river situation
This map showing the Río San Juan was part of the video Costa Rica showed at the Organization of American States. Click map for larger version.


Preserve the Planet also noted that the area where Nicaragua has invaded Costa Rica is part of the San Juan La Selva-El Castillo biological corridor, which is itself part of the larger mezoamerican corridor.

The organization noted that it has worked for several years to protect the corridor. It called for the Nicaraguan troops to go home.



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San José, Costa Rica, Monday, Nov. 15, 2010, Vol. 10, No. 225


World tourism rebounds to surpass 2009 records, U.N. says

Special to A.M. Costa Rica

Results through August show that international tourism continues to recover from the decline of 4.2 percent suffered last year under the impact of the economic crisis.

In the first eight months of this year, the number of international tourist arrivals exceeded the record achieved during the same period of the pre-crisis year 2008. According to the latest issue of the World Tourism Barometer, worldwide arrivals between January and August totaled 642 million, some 40 million and 7 percent more than during the same months of 2009 and 1 million more than in the same period of the record year 2008. Based on current trends, the number of international tourist arrivals is projected to increase in the range of 5 to 6 percent over the full year. In 2011, growth is expected to continue at a more moderate pace, at around the long-term average of 4, said the World Tourism Organization, a U.N. agency.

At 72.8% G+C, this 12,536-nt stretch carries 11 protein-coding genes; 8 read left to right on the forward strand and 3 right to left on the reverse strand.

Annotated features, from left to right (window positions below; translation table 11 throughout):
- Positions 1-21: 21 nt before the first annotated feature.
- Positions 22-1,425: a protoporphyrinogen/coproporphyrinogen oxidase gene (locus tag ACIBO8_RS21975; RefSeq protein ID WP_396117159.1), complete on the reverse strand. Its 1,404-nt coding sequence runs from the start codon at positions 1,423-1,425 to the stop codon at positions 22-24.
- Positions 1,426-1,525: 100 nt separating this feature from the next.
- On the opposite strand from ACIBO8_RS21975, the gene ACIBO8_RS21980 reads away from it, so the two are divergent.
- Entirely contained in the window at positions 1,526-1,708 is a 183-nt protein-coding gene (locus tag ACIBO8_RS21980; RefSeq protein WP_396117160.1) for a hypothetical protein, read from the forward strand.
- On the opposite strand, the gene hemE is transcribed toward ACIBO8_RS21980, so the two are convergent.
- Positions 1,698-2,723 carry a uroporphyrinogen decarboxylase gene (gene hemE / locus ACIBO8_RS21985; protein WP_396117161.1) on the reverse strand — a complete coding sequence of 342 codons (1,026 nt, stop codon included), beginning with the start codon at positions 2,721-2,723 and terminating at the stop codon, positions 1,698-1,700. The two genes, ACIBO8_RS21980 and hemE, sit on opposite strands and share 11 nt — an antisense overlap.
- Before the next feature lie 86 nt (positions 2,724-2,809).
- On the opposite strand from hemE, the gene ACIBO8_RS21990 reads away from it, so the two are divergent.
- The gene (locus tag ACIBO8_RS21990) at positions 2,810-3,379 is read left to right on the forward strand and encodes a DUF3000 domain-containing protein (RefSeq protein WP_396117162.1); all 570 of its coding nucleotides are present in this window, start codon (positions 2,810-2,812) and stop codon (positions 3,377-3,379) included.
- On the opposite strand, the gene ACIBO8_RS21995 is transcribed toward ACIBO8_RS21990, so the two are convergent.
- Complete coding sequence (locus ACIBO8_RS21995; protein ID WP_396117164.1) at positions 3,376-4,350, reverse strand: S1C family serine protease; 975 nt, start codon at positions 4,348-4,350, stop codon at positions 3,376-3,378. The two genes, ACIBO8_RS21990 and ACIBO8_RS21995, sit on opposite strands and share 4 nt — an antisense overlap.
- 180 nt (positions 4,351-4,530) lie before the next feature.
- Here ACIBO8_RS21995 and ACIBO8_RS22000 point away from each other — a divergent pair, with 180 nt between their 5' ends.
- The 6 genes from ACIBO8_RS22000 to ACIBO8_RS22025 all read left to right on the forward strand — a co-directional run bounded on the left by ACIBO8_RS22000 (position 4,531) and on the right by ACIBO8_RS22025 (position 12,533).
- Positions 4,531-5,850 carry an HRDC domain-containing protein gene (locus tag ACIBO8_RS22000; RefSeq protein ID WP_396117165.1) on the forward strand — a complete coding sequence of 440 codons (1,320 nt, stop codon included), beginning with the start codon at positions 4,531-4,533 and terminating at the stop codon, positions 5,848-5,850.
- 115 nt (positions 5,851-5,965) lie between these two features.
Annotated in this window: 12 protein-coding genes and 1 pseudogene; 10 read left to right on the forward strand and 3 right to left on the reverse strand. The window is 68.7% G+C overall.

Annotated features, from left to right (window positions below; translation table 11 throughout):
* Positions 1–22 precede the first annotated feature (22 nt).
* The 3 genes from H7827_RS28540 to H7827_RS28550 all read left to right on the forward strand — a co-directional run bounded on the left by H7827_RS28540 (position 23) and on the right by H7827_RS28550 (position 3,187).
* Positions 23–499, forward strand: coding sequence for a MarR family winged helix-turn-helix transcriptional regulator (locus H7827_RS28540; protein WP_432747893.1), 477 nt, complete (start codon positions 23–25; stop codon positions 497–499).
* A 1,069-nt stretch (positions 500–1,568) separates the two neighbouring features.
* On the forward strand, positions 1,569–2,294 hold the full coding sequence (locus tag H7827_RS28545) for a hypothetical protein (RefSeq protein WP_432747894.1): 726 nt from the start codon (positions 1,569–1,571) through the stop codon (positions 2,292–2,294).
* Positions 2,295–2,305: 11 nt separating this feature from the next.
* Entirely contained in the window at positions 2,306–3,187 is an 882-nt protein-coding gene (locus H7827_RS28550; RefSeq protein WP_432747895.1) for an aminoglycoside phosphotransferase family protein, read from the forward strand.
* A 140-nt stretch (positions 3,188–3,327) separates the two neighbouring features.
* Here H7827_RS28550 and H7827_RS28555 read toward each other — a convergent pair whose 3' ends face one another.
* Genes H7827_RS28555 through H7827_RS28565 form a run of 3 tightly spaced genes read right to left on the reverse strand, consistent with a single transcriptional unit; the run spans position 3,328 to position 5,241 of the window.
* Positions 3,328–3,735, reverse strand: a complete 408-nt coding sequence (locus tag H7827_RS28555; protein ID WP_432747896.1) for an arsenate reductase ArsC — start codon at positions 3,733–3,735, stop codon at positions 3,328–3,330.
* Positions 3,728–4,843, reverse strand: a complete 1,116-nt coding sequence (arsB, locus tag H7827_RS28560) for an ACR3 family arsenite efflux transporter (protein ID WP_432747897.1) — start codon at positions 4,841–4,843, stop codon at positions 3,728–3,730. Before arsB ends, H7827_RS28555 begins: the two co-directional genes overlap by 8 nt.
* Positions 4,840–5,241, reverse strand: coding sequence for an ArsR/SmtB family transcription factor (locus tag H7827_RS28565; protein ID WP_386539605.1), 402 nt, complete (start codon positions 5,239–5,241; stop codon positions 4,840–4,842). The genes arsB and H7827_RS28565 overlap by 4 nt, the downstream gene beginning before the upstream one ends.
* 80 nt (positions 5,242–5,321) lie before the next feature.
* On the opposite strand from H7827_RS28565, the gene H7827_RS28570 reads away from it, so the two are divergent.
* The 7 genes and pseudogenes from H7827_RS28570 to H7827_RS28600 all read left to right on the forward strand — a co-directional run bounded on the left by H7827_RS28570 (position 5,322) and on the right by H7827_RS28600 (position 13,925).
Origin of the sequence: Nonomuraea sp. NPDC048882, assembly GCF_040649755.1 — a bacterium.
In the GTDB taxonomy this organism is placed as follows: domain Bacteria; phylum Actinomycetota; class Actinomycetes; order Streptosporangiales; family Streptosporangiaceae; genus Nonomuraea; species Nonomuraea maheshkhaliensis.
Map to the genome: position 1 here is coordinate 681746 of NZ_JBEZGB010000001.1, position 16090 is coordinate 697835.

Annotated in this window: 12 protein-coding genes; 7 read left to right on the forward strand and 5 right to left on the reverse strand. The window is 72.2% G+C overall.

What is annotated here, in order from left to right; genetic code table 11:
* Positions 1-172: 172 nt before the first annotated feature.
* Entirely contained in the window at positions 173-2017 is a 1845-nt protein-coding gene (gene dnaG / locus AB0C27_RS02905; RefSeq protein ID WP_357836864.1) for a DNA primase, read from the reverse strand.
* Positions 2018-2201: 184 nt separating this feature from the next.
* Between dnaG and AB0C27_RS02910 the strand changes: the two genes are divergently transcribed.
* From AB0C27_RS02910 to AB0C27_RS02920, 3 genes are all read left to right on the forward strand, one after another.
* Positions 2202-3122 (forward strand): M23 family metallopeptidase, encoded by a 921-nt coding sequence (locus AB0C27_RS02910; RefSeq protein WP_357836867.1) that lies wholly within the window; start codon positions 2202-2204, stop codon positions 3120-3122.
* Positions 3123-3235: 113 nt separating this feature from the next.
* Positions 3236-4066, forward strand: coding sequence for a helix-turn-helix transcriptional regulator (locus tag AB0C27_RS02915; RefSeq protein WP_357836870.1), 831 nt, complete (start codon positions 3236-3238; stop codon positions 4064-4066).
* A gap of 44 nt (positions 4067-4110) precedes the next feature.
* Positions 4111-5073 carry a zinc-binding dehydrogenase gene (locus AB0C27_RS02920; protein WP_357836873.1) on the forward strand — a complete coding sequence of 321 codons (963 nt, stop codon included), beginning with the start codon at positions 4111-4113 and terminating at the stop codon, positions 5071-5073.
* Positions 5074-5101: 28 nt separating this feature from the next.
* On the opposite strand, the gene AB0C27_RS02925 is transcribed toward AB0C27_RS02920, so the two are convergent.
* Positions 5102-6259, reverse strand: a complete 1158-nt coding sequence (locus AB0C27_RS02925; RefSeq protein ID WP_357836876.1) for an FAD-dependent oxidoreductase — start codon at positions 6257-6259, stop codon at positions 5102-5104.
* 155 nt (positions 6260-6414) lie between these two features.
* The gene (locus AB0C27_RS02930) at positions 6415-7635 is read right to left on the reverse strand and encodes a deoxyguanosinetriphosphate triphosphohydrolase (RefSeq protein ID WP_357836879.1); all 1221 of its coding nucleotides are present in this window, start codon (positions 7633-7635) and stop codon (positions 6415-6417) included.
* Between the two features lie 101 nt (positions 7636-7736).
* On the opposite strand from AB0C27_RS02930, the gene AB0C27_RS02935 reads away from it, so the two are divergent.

Emerging destinations continued to lead growth while Europe recovers at a slower pace Worldwide, international tourist arrivals grew by 7 percent in the first eight months of 2010 compared to the same period of 2009. Results are positive in all world regions. Emerging economies however continue to lead the way, growing through August at a rate of 8 percent compared with 5 percent for advanced economies, the barometer showed.

The traditional high-season months of the Northern Hemisphere clearly set new records, attracting 112 million in July and 108 million international arrivals in August. These 220 million represented an extra 8 million arrivals over arrivals in the peak year 2008, and 12 million more compared with the crisis year 2009. Results were strongest in March (+9 percent), May (+11 percent) and June (+9 percent), in contrast to the seriously negative trends during those same months a year earlier, the agency said. April showed the weakest results (+2 percent) following the closure of European airspace due to the Icelandic volcano's ash cloud.
Although recovery is still lagging in parts of Europe and the Americas, many destinations are already showing real growth and setting new records. Asia and the Pacific has once again shown resilience and a strong capacity for recovery.